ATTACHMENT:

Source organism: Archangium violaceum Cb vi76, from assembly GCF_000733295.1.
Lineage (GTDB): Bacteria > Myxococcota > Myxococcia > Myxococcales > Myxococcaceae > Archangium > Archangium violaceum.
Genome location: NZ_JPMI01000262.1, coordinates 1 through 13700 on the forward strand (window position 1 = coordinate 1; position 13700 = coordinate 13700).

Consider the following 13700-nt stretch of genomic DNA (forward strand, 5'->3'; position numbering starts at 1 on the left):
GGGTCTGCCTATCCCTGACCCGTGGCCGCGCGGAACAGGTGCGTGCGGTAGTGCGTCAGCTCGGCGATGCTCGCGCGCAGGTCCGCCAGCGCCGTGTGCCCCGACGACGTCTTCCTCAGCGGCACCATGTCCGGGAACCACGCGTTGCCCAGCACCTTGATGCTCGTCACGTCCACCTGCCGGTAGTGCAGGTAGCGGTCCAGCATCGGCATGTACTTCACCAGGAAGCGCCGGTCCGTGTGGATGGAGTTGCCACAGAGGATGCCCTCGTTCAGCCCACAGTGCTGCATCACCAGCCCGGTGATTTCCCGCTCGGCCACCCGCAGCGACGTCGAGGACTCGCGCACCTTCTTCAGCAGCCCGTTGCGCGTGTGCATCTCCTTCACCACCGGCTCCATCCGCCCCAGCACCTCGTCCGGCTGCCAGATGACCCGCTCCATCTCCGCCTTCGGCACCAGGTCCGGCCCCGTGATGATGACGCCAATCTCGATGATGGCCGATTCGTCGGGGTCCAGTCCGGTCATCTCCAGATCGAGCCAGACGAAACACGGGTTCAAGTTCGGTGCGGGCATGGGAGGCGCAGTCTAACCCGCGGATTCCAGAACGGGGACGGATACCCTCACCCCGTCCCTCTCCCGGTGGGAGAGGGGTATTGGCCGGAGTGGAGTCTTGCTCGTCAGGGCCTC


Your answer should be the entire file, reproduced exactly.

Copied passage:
Source organism: Archangium violaceum Cb vi76, from assembly GCF_000733295.1.
Lineage (GTDB): Bacteria > Myxococcota > Myxococcia > Myxococcales > Myxococcaceae > Archangium > Archangium violaceum.
Genome location: NZ_JPMI01000262.1, coordinates 1 through 13700 on the forward strand (window position 1 = coordinate 1; position 13700 = coordinate 13700).

Consider the following 13700-nt stretch of genomic DNA (forward strand, 5'->3'; position numbering starts at 1 on the left):
GGGTCTGCCTATCCCTGACCCGTGGCCGCGCGGAACAGGTGCGTGCGGTAGTGCGTCAGCTCGGCGATGCTCGCGCGCAGGTCCGCCAGCGCCGTGTGCCCCGACGACGTCTTCCTCAGCGGCACCATGTCCGGGAACCACGCGTTGCCCAGCACCTTGATGCTCGTCACGTCCACCTGCCGGTAGTGCAGGTAGCGGTCCAGCATCGGCATGTACTTCACCAGGAAGCGCCGGTCCGTGTGGATGGAGTTGCCACAGAGGATGCCCTCGTTCAGCCCACAGTGCTGCATCACCAGCCCGGTGATTTCCCGCTCGGCCACCCGCAGCGACGTCGAGGACTCGCGCACCTTCTTCAGCAGCCCGTTGCGCGTGTGCATCTCCTTCACCACCGGCTCCATCCGCCCCAGCACCTCGTCCGGCTGCCAGATGACCCGCTCCATCTCCGCCTTCGGCACCAGGTCCGGCCCCGTGATGATGACGCCAATCTCGATGATGGCCGATTCGTCGGGGTCCAGTCCGGTCATCTCCAGATCGAGCCAGACGAAACACGGGTTCAAGTTCGGTGCGGGCATGGGAGGCGCAGTCTAACCCGCGGATTCCAGAACGGGGACGGATACCCTCACCCCGTCCCTCTCCCGGTGGGAGAGGGGTATTGGCCGGAGTGGAGTCTTGCTCGTCAGGGCCTC